Heartwood vs Sapwood : Know the Important Differences

    difference between heartwood and sapwood

    Heartwood and sapwood are two different types of wood that we get from trees. Heartwood vs Sapwood, the difference lies between their properties and usage. Heartwood is the mature, dark-colored wood that forms as the tree ages, while sapwood is the lighter-colored and softer wood closer to the bark. Heartwood is denser, more durable, and less susceptible to decay, making it a preferred choice for furniture and construction.

    On the other hand, sapwood is more flexible and easier to work with, making it a great choice for projects that require bending or shaping the wood. Understanding the properties of heartwood and sapwood can help you make informed decisions when selecting the right type of wood for your specific needs.

    What is Heartwood?

    Heartwood or duramen is the innermost part of a wood log/stem, formed of cells that are dead and known as inner wood.

    Sapwood cells that age and die become heartwood. In other words, the heartwood is formed of dead cells that are no longer used for transporting water and food through the tree stems. The formation of heartwood can be a long process and may take years for the tree to become fully grown.

    The cells of heartwood form a non-functional secondary xylem. As the tree grows, the stem keeps forming more xylem and the heartwood keeps getting more dead xylem. Because cells in the heartwood are very closely located, it is generally hard and strong. Xylem is what makes up the woody part of the tree, i.e. it is the core component of wood. The moisture content is typically lower than that of sapwood, which makes it more resistant to decay and insect damage.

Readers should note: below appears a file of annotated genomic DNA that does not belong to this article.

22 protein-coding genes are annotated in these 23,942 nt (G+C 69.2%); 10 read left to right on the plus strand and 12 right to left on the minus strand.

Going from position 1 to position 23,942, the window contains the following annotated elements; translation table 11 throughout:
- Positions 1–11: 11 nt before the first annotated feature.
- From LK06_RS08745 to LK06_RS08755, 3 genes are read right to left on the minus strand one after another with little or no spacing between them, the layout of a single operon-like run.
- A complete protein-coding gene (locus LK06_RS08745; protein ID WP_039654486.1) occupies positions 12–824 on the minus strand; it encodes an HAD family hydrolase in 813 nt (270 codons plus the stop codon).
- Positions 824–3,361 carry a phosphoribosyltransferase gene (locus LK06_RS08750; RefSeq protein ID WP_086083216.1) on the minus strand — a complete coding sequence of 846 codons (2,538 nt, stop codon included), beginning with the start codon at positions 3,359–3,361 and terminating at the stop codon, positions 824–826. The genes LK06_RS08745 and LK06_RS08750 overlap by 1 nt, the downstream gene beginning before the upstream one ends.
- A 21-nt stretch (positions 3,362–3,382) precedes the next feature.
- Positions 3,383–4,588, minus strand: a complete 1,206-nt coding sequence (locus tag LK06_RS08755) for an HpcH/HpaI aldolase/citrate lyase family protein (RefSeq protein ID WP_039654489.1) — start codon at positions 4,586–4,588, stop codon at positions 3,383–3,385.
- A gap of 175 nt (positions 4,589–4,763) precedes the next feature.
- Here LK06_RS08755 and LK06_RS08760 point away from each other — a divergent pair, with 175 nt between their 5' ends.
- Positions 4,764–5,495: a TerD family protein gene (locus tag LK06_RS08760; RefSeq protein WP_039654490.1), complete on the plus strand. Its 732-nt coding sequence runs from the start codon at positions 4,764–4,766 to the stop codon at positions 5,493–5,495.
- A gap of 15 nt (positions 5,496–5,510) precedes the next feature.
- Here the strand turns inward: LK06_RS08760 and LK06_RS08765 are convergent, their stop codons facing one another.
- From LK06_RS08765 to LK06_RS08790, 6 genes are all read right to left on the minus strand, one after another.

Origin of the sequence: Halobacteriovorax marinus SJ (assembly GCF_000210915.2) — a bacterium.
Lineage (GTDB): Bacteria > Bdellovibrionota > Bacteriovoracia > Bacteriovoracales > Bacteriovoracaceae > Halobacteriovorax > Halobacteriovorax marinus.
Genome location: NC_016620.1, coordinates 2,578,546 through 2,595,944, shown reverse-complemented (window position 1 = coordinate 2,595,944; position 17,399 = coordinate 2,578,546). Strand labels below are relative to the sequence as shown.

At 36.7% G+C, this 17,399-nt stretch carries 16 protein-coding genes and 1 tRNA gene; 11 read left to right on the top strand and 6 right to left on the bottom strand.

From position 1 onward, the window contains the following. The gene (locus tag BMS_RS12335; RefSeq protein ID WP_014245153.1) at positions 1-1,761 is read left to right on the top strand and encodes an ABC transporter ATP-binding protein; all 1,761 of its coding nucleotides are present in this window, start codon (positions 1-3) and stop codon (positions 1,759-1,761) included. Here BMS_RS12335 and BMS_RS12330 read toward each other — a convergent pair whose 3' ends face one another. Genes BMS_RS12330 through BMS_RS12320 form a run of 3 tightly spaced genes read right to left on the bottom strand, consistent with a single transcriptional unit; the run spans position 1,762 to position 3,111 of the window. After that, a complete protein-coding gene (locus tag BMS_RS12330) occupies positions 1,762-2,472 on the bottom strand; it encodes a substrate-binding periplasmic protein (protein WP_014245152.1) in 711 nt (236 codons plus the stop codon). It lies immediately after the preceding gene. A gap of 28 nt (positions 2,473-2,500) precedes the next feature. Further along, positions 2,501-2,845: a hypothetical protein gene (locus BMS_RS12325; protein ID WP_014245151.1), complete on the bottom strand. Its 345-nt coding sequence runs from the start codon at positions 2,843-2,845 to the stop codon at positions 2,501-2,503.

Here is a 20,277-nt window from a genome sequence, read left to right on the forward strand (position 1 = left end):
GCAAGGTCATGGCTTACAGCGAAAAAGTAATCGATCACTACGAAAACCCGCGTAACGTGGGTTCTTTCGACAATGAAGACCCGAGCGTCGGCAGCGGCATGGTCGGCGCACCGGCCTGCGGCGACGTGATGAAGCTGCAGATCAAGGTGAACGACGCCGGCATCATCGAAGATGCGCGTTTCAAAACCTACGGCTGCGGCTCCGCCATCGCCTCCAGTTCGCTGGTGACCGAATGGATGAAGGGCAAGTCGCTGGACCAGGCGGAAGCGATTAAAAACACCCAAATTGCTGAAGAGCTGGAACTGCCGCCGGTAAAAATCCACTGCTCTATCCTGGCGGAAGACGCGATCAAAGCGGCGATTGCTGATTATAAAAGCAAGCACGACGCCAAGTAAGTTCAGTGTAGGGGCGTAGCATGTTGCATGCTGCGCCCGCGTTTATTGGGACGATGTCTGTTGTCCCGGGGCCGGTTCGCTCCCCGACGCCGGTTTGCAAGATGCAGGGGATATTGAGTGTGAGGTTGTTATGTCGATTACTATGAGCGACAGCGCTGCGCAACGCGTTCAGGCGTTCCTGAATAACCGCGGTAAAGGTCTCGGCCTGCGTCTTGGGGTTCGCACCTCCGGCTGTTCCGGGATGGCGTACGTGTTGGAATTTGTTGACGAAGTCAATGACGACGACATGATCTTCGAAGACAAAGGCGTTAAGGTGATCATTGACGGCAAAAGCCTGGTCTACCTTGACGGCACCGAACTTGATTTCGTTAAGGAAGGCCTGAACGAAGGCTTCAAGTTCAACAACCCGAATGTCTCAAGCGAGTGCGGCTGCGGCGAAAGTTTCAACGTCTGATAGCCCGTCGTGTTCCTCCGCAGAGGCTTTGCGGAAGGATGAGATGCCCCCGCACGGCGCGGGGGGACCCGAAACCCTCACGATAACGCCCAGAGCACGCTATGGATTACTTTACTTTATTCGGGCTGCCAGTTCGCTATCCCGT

The dead cells in the heartwood contribute to the accumulation of chemical compounds such as extractives, resins, phenols, oils, and terpenes, which are responsible for the various properties of wood such as dark colour, durability and resistance to moisture, decay, insect attack, etc.

    As heartwood is the strongest part of a tree, it also provides structural support and keeps the tree standing in touch times. The crown of the tree, which includes the branches and leaves, also plays a crucial role in providing support and stability to the tree.

    Because heartwoods are strong and durable, they are used in many commercial applications and can have great demand based on their respective properties (of different species). Some uses of heartwood include construction, furniture, roofs, flooring, plywood, boatbuilding, musical instruments and many more.

    What is Sapwood?

    Sapwood is the original or the earliest form of a tree. Small plants are often called saplings because they only have sapwood and not heartwood. All cells in sapwood are alive and contribute to transporting water and nutrients to all parts of the plant/tree such as leaves.

    The xylem in sapwood is alive and functional. It is the woody part of the sapwood that contains vascular tissue.

    It is composed of a thin layer of alive cells that produce wood cells that form sapwood and bark cells that form the outermost part of a tree. Cells in the sapwood are always new and alive. As the sapwood cells get older and die, they become heartwood.

    Cells of sapwood do not contain any chemical compounds such as resin or oil, which is why it is light-coloured, soft and generally non-resistant.